Volunteer Gatherer’s Experiences

Valid – 1,857 – Huge Win

We only needed 1183, but had 1857, verified, as reported by the county, as of Feb 27th, 2020.

Facts and Notes

  • 90-100% – the number that most volunteers reported of homes that signed. That is correct. Almost every home that we knocked on, signed the referendum petition. Some volunteers, in a given session reached 100% in the period they knocked that day/night. It seems like the lowest percentage is around 90%. Keep in mind it was hard to find people home sometimes, so this number is purely on the homes that “answered” the door.
  • 10-15 minutes – The average perceived time per signature. We estimated 400-500 community services hours put into this over a 6 week span by over 32 people collectively.
  • Opposition Flyer: Very few said no because of the opposition flyer. Actually, we believe that flyer helped this referendum, and caused people to self-educate more. (Thank you to those who sponsored the flyer. We wont say names here, but it is pretty easy to research who owns the PO box referred to in the flyer.)

Volunteer Comments/Quotes

“Finished <XYZ>…. some were disappointed when the land was sold and the people who purchased property had their home values go up, but the others didn’t get an increase in value of their homes.  It is interesting to hear the stories of the different areas.”

“<XYZ> was a much more welcoming neighborhood. I learned a lot about their own trail issues.”

“I even knocked on one of the sides that tried to buy a trail a few years ago!! One enthusiastically signed the petition. A lot felt it was unfair that their neighborhood couldn’t sell, but the city councilman’s could. Some felt the same set of rules should apply and maybe a committee could be formed?”

“My experience has been the same as yours.  If people would answer their door and talk to me, 90%+ signed.”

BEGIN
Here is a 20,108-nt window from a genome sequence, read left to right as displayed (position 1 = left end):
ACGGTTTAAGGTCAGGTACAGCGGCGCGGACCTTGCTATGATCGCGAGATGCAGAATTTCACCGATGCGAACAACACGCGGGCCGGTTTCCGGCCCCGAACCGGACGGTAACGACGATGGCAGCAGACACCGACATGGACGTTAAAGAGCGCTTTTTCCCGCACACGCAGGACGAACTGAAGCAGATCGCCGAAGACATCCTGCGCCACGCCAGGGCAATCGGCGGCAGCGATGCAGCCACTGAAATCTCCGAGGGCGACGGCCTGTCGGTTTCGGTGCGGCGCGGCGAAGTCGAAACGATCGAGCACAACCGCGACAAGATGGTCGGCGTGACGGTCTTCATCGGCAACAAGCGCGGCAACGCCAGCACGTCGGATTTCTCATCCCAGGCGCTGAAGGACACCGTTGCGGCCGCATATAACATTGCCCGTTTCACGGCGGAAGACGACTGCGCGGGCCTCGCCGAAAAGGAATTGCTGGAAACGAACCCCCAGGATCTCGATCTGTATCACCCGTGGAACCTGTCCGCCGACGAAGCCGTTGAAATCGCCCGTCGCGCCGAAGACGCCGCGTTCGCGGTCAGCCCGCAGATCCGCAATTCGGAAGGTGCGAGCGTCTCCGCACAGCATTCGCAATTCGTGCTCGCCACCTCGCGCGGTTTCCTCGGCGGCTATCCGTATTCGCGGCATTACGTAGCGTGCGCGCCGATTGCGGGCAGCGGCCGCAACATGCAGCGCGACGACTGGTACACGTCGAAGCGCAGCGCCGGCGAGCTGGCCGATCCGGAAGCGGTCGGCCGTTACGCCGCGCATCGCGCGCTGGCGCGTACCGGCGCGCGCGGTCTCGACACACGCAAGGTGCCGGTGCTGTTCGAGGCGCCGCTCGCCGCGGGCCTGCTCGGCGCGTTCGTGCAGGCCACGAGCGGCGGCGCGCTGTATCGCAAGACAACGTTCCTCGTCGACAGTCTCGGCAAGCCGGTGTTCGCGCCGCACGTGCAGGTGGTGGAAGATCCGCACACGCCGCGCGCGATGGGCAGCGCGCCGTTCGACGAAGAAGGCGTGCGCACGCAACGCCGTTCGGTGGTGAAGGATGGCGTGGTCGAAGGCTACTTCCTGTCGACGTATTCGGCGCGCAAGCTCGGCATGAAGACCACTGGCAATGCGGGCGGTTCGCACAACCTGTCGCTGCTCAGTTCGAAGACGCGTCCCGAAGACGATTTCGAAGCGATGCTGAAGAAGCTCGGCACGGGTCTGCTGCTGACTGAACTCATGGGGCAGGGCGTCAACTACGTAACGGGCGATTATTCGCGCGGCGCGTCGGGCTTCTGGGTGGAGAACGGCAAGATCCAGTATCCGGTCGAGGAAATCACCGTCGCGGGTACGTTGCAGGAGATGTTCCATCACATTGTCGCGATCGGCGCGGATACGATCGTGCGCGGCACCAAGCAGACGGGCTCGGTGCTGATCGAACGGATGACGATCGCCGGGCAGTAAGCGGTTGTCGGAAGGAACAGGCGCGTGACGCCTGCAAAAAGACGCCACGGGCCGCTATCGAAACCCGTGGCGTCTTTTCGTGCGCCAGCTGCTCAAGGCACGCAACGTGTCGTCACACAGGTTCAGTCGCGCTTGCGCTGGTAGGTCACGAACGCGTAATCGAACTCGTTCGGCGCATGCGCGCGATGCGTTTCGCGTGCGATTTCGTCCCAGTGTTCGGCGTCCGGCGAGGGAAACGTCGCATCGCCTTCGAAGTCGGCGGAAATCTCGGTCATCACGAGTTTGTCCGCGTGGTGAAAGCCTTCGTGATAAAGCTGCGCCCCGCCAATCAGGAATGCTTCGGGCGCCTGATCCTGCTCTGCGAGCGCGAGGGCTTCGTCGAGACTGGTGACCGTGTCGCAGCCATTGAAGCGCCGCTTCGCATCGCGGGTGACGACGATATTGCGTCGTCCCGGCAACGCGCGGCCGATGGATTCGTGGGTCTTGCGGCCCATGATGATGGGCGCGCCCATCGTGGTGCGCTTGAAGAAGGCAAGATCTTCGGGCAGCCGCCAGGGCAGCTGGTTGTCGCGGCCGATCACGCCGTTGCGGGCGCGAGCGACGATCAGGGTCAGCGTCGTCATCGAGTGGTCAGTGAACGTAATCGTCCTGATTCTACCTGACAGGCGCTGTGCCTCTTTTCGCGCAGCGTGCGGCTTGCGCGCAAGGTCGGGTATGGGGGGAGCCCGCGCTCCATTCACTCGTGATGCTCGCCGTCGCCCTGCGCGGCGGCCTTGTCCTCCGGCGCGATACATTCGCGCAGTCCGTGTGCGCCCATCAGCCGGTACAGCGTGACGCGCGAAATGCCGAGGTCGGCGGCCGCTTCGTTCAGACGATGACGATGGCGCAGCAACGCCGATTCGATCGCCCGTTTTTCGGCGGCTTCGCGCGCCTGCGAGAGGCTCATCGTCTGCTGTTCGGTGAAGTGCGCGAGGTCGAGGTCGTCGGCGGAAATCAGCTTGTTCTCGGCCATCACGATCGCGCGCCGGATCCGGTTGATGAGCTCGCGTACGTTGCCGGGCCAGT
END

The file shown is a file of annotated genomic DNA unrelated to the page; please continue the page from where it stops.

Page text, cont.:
“The most common comment was that they support the trails and that the people knew they were buying a home on the trail system.   I didn’t have anyone not sign.  Two out of the first 35 refused initially but after talking a while they signed.  Both supported the referendum but for family or political reasons they were reluctant at first.  One’s sister lives on the trail.”

“Many I talked to said that they felt that a decision to remove trails should be a decision that involves all Highland residents rather than just individual neighborhoods.”

“I also had the experience that most people signed.”

“There was also at least one person who wanted to sign but didn’t because she was afraid of her name being made public to Wimbleton neighbors. So I probably had 85% to 90% success there. Most people there said that the neighborhood trails were a selling feature when they purchased their homes, and not just the trails in their immediate neighborhood. They said that they used the trails in Wimbleton to visit the park, etc. Several commented that they wished the city would do a better job with trail maintenance. “

“I walked part of <ABC> on Saturday. I had really good success there, nearly 100%. I only had one person not sign”

“Several who were familiar with the issue commented that they didn’t like that a previous city council member voted on a issue that benefited him. Others said that those who live near trails and open space in Highland purchased their homes knowing that the area was there and they shouldn’t be trying to take that away from other Highland residents. All in all, I had really good success. The biggest problem was just finding people who were home when I knocked doors.” 

“I also saw 98% of the people sign the petition who answered their door.  I believe about 90% of the people want and feel we need trails in Highland.  At least half of the people use the trails on a regular basis.  I would guess that 80% or more of people 60+ that I talked to use the trails.  The only person I have found who pushed back on the referendum was a family that lives next to a trail and had bad experiences with vandalism to their fence and dogs and their owners.  I found that almost every one was upset with the way the city council is handling the terms of the sale of the property by not addressing the serious flaws in the proposal and motion.”

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